As U.S. naval aviation celebrates its milestone 100th anniversary in 2011 and basks in all the well-deserved accolades, potential dangers lurk on the horizon. Reports of China’s “new” aircraft carrier finally getting under way for sea trials as well as that nation’s emerging area-denial capability in the form of the DF-21 antiship ballistic missile (ASBM) have set off alarm bells. Closer to home, there are those who believe we have more than enough carrier capability to face down any global threats or who advocate for smaller, cheaper flattops. And don’t forget the folks wielding the budget ax who could “kill” more carriers than a rain of ASBMs.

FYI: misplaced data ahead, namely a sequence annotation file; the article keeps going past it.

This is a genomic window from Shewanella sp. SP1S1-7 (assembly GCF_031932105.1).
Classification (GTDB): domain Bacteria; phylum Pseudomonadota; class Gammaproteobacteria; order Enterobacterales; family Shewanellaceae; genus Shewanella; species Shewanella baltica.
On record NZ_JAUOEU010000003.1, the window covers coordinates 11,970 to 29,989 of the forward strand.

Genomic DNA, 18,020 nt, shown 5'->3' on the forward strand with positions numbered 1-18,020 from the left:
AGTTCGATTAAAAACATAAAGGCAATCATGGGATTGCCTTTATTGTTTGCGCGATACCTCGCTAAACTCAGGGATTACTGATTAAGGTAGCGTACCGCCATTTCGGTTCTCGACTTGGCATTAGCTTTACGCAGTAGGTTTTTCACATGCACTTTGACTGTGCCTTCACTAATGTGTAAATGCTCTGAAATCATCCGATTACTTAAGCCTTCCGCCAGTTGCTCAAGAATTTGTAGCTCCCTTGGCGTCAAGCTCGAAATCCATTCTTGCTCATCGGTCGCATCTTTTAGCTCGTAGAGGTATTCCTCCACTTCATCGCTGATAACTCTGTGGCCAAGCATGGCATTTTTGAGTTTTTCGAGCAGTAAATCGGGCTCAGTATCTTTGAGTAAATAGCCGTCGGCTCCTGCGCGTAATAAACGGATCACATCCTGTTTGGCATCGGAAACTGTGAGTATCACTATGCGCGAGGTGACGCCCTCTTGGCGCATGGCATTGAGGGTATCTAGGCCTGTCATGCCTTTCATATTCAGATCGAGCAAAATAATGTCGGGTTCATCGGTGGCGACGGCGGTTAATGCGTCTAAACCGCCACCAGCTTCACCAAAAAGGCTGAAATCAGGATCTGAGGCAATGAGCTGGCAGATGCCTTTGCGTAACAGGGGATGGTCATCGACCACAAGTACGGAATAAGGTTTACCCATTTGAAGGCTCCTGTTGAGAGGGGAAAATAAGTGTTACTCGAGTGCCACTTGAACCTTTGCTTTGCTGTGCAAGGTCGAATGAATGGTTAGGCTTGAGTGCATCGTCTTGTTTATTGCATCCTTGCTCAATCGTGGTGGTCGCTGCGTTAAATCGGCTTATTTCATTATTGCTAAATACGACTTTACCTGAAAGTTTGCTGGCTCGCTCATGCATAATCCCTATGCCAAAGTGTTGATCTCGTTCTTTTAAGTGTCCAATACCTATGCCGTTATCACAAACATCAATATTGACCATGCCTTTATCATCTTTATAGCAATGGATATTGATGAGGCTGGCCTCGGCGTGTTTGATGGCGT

But is any of this new for aviators? Over the past century, naval aviation has weathered many a storm. From the early doubters who saw no utility in aircraft, through the fight for carriers in the 1930s, the great triumph at Midway, the post-World War II “revolt of the admirals,” the birth of the supercarrier, and operations in Korea, Vietnam, Desert Storm, and the war on terrorism, the community has bested all comers.